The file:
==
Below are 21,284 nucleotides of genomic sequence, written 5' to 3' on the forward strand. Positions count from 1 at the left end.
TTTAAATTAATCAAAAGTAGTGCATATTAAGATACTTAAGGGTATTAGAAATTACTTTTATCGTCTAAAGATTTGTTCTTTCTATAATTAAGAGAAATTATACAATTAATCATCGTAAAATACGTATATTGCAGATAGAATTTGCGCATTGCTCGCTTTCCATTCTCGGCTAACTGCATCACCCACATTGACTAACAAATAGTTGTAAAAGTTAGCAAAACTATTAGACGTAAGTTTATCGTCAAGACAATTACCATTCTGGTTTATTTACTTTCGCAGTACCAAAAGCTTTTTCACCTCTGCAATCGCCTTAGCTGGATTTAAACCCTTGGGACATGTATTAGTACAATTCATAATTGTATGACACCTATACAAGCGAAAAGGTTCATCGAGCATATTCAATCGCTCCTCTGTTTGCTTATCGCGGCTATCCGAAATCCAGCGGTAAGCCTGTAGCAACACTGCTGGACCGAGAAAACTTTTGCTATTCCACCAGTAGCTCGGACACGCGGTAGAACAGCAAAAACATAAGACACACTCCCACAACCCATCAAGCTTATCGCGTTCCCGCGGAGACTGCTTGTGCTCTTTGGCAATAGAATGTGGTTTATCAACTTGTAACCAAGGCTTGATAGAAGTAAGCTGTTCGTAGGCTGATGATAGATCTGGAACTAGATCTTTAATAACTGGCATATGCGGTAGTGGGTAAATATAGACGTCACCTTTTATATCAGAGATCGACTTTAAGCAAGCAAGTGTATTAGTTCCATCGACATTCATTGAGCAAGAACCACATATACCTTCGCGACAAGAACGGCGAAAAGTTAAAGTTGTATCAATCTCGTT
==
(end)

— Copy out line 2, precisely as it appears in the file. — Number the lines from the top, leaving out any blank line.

TTTAAATTAATCAAAAGTAGTGCATATTAAGATACTTAAGGGTATTAGAAATTACTTTTATCGTCTAAAGATTTGTTCTTTCTATAATTAAGAGAAATTATACAATTAATCATCGTAAAATACGTATATTGCAGATAGAATTTGCGCATTGCTCGCTTTCCATTCTCGGCTAACTGCATCACCCACATTGACTAACAAATAGTTGTAAAAGTTAGCAAAACTATTAGACGTAAGTTTATCGTCAAGACAATTACCATTCTGGTTTATTTACTTTCGCAGTACCAAAAGCTTTTTCACCTCTGCAATCGCCTTAGCTGGATTTAAACCCTTGGGACATGTATTAGTACAATTCATAATTGTATGACACCTATACAAGCGAAAAGGTTCATCGAGCATATTCAATCGCTCCTCTGTTTGCTTATCGCGGCTATCCGAAATCCAGCGGTAAGCCTGTAGCAACACTGCTGGACCGAGAAAACTTTTGCTATTCCACCAGTAGCTCGGACACGCGGTAGAACAGCAAAAACATAAGACACACTCCCACAACCCATCAAGCTTATCGCGTTCCCGCGGAGACTGCTTGTGCTCTTTGGCAATAGAATGTGGTTTATCAACTTGTAACCAAGGCTTGATAGAAGTAAGCTGTTCGTAGGCTGATGATAGATCTGGAACTAGATCTTTAATAACTGGCATATGCGGTAGTGGGTAAATATAGACGTCACCTTTTATATCAGAGATCGACTTTAAGCAAGCAAGTGTATTAGTTCCATCGACATTCATTGAGCAAGAACCACATATACCTTCGCGACAAGAACGGCGAAAAGTTAAAGTTGTATCAATCTCGTT